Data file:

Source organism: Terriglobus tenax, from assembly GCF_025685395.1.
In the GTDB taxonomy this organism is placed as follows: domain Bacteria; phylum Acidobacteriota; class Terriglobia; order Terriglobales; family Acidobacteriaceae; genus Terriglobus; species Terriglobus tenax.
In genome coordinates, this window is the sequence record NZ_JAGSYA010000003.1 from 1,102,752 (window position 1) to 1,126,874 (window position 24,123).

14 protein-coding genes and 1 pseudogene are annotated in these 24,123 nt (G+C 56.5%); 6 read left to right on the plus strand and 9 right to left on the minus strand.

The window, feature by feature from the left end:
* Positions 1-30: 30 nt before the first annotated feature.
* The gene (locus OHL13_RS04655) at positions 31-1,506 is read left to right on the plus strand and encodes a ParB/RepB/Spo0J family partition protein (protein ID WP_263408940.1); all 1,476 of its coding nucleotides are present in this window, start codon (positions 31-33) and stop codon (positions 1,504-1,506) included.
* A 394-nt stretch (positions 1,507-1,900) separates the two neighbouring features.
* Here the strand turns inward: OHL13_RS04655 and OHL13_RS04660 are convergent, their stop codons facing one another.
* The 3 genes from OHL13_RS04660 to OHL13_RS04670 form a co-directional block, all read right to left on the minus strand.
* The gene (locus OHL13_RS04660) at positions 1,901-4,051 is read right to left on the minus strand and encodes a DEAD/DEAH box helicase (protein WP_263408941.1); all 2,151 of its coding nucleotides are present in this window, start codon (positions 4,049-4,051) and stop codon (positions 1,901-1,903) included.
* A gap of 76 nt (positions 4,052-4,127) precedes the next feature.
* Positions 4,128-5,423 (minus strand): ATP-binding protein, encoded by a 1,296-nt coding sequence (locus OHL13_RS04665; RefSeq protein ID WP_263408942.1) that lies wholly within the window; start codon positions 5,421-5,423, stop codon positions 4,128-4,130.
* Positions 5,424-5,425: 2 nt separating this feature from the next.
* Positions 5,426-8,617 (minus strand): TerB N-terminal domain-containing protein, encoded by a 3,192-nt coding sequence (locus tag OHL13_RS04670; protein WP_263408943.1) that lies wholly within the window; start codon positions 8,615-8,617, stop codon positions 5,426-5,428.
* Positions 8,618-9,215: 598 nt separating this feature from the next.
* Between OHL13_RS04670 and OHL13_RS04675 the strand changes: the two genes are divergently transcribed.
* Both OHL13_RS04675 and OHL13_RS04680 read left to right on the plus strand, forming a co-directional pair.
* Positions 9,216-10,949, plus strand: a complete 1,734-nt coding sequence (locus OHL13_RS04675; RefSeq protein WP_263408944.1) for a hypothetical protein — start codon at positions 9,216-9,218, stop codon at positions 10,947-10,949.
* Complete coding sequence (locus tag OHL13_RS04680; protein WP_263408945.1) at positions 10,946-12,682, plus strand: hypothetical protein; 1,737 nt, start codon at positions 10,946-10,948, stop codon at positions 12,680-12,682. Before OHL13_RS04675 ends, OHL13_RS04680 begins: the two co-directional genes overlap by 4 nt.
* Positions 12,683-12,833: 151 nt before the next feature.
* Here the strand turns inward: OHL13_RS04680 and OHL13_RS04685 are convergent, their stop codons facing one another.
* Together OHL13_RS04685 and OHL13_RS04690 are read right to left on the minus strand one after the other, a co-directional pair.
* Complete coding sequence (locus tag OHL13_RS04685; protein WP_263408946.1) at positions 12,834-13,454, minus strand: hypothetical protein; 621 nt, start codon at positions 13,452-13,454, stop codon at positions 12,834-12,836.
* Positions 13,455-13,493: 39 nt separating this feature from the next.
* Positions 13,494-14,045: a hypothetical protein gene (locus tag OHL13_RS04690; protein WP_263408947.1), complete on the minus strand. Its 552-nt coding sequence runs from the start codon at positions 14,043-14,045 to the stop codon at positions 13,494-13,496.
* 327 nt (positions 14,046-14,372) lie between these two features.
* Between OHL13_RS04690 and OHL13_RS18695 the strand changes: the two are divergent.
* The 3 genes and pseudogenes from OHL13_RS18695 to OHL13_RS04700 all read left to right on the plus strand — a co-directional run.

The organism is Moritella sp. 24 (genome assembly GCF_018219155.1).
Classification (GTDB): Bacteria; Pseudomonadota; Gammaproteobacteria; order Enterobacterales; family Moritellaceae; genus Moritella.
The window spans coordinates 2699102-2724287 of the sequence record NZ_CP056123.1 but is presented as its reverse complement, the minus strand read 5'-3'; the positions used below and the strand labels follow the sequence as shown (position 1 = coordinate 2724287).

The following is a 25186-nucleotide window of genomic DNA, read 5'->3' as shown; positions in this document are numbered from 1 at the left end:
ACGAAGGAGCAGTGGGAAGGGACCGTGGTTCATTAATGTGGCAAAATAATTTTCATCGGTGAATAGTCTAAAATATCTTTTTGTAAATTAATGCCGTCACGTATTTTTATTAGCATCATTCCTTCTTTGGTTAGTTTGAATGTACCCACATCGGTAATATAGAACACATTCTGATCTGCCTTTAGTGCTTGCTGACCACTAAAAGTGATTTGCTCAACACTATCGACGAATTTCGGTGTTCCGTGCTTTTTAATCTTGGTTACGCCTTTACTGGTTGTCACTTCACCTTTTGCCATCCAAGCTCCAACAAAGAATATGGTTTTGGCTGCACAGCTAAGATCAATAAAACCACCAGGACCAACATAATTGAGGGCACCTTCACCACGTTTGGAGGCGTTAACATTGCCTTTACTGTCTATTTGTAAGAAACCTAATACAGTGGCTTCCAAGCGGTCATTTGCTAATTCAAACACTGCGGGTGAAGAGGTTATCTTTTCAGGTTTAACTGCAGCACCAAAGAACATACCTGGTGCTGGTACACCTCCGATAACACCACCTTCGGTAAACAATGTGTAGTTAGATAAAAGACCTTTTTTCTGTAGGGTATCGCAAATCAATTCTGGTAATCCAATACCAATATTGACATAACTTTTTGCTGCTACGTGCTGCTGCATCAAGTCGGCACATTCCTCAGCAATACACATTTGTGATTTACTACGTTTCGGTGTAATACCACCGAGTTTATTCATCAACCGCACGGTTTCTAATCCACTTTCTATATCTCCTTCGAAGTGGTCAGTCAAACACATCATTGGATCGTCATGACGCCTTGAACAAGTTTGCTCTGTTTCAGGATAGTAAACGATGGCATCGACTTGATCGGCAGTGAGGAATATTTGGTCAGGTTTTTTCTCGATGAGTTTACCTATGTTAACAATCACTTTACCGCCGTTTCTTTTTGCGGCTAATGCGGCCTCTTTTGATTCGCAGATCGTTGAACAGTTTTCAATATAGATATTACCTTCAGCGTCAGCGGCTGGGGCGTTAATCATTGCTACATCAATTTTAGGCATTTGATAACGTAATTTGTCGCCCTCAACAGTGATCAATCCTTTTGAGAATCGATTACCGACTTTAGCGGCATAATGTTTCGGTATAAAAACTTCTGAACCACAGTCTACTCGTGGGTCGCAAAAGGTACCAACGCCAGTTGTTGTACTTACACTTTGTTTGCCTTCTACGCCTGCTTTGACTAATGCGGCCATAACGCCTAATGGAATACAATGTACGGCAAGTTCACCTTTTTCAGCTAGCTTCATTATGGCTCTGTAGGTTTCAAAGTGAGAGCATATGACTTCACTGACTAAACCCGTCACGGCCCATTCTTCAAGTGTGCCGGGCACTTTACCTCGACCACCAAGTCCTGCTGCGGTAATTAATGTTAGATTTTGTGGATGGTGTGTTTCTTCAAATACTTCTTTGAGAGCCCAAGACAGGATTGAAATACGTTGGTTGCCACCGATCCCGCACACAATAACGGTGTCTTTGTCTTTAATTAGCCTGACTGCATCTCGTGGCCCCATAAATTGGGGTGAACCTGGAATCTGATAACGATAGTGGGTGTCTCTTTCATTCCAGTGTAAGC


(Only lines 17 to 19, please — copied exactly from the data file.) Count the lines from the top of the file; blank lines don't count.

* Between OHL13_RS04670 and OHL13_RS04675 the strand changes: the two genes are divergently transcribed.
* Both OHL13_RS04675 and OHL13_RS04680 read left to right on the plus strand, forming a co-directional pair.
* Positions 9,216-10,949, plus strand: a complete 1,734-nt coding sequence (locus OHL13_RS04675; RefSeq protein WP_263408944.1) for a hypothetical protein — start codon at positions 9,216-9,218, stop codon at positions 10,947-10,949.